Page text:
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GWR 'Castle Class' Maximum Speed

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TimeMooses

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Hi there, after looking at the new Dec 2020 TT on Realtime Trains, I couldn't help but notice that some services are now pathed as 'Castle Class HST' rather than 158/168/170/175. They've also listed it as being 'Planned 110 MPH Max'. From what I've gathered elsewhere the Maximum Speed for these sets was 100 MPH owing to the reduced brake force from fewer trailers etc. Has there been a change to allow them to operate at 110 or is this just a mistake on RTT's part? Thanks!! (Here's a link to one of the relevant services https://www.realtimetrains.co.uk/train/W30908/2021-01-07/detailed)
 
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Hi there, after looking at the new Dec 2020 TT on Realtime Trains, I couldn't help but notice that some services are now pathed as 'Castle Class HST' rather than 158/168/170/175. They've also listed it as being 'Planned 110 MPH Max'. From what I've gathered elsewhere the Maximum Speed for these sets was 100 MPH owing to the reduced brake force from fewer trailers etc. Has there been a change to allow them to operate at 110 or is this just a mistake on RTT's part? Thanks!! (Here's a link to one of the relevant services https://www.realtimetrains.co.uk/train/W30908/2021-01-07/detailed)
Ah, the old planned data in RTT - this is for planning purposes. It does not necessarily reflect either the engineering performance of the train or, indeed, the type of train used on that service.

HSTs with 4 trailers are not speed restricted. They can be, and have been, operated at 125mph.
 

Brissle Girl

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How much 110mph (as opposed to 100mph) cleared track there is between Cardiff and Penzance is a moot point though (and how much of any of that would actually be achievable when you take into account the usual stops for those services).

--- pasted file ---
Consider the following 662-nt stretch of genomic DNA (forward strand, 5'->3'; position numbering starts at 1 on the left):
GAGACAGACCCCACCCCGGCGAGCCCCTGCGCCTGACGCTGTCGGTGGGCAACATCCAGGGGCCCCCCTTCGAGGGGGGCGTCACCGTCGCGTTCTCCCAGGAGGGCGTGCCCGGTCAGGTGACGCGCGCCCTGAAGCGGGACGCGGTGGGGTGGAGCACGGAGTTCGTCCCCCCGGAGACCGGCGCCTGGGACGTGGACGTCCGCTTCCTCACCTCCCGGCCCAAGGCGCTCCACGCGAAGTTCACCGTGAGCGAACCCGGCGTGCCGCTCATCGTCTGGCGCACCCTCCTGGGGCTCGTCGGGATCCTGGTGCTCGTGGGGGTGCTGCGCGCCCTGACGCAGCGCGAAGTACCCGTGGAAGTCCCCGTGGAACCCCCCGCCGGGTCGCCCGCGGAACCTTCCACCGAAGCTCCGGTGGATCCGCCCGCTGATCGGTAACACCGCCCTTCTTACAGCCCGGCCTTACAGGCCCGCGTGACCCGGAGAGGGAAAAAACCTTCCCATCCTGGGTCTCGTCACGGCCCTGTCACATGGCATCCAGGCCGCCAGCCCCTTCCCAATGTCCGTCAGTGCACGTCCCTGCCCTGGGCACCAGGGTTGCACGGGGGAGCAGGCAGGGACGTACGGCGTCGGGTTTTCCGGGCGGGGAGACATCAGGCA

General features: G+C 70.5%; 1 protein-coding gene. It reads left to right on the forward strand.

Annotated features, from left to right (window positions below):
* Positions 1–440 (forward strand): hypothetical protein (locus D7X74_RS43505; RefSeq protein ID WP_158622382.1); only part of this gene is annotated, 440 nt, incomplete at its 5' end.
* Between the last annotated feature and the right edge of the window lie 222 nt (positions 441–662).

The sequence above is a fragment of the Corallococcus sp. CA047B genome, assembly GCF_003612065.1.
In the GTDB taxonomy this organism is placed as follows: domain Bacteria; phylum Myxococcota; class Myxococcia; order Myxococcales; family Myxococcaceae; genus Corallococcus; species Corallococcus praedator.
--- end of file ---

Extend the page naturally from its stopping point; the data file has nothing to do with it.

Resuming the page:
craigybagel

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How much 110mph (as opposed to 100mph) cleared track there is between Cardiff and Penzance is a moot point though (and how much of any of that would actually be achievable when you take into account the usual stops for those services).
IIRC, parts of the Bristol - Taunton line are 110mph max. That's the only place I can think of greater than 100mph on routes that the Castle HSTs run on.
 

hexagon789

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Ah, the old planned data in RTT - this is for planning purposes. It does not necessarily reflect either the engineering performance of the train or, indeed, the type of train used on that service.

HSTs with 4 trailers are not speed restricted. They can be, and have been, operated at 125mph.

While post mid-1980s alterations to the HST braking system made this true for HSTs ordinarily. When I mentioned that this meant even two powercars could run safely at 125mph in another thread on this forum relating to the Castle sets I was then informed by another member that the GWR power cars had their brakeforce reduced and so they cannot run at 125 without sufficient trailer cars.

Additionally the Class 255 driving instructions issued to GWR drivers states the following:

As stated in the Class 255 traction manual issued to drivers, the maximum speeds are as follow:


2 Power cars and 4 trailer vehicles - 100 mph
2 Power cars and 3 trailer vehicles - 90 mph
2 Power cars and 2 trailer vehicles - 75 mph

Also, provision is made to run the trains as "loco and coaches" (where the 36-way jumper cable between the rearmost coach and the rear power car disconnected, and the rear power car therefore does not power the train). In such cases the speeds would be: